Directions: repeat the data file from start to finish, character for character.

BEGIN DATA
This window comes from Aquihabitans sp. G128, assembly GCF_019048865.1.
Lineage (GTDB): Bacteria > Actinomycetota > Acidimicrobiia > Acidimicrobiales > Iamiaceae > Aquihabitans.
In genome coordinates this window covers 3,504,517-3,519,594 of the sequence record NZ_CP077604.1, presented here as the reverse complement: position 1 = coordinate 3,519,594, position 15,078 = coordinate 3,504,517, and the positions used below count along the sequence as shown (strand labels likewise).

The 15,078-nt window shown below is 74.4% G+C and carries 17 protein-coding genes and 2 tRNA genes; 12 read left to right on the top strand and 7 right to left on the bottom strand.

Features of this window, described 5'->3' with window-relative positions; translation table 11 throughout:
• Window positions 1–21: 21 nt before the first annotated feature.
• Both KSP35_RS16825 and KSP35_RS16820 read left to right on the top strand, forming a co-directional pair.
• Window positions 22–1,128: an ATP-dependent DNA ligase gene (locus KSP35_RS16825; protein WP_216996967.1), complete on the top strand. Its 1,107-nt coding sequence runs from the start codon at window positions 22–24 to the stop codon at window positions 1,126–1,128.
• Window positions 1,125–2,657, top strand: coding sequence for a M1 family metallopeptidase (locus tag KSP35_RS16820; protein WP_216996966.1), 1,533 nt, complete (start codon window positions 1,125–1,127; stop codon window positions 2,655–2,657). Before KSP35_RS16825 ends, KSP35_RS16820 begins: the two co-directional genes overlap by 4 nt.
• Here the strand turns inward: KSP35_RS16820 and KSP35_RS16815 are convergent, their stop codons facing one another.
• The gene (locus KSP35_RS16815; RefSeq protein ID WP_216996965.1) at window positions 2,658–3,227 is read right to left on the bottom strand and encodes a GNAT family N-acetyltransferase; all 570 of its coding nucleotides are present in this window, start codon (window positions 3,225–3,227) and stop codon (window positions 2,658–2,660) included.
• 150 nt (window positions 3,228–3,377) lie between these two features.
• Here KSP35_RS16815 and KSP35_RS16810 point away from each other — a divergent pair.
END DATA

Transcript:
This window comes from Aquihabitans sp. G128, assembly GCF_019048865.1.
Lineage (GTDB): Bacteria > Actinomycetota > Acidimicrobiia > Acidimicrobiales > Iamiaceae > Aquihabitans.
In genome coordinates this window covers 3,504,517-3,519,594 of the sequence record NZ_CP077604.1, presented here as the reverse complement: position 1 = coordinate 3,519,594, position 15,078 = coordinate 3,504,517, and the positions used below count along the sequence as shown (strand labels likewise).

The 15,078-nt window shown below is 74.4% G+C and carries 17 protein-coding genes and 2 tRNA genes; 12 read left to right on the top strand and 7 right to left on the bottom strand.

Features of this window, described 5'->3' with window-relative positions; translation table 11 throughout:
• Window positions 1–21: 21 nt before the first annotated feature.
• Both KSP35_RS16825 and KSP35_RS16820 read left to right on the top strand, forming a co-directional pair.
• Window positions 22–1,128: an ATP-dependent DNA ligase gene (locus KSP35_RS16825; protein WP_216996967.1), complete on the top strand. Its 1,107-nt coding sequence runs from the start codon at window positions 22–24 to the stop codon at window positions 1,126–1,128.
• Window positions 1,125–2,657, top strand: coding sequence for a M1 family metallopeptidase (locus tag KSP35_RS16820; protein WP_216996966.1), 1,533 nt, complete (start codon window positions 1,125–1,127; stop codon window positions 2,655–2,657). Before KSP35_RS16825 ends, KSP35_RS16820 begins: the two co-directional genes overlap by 4 nt.
• Here the strand turns inward: KSP35_RS16820 and KSP35_RS16815 are convergent, their stop codons facing one another.
• The gene (locus KSP35_RS16815; RefSeq protein ID WP_216996965.1) at window positions 2,658–3,227 is read right to left on the bottom strand and encodes a GNAT family N-acetyltransferase; all 570 of its coding nucleotides are present in this window, start codon (window positions 3,225–3,227) and stop codon (window positions 2,658–2,660) included.
• 150 nt (window positions 3,228–3,377) lie between these two features.
• Here KSP35_RS16815 and KSP35_RS16810 point away from each other — a divergent pair.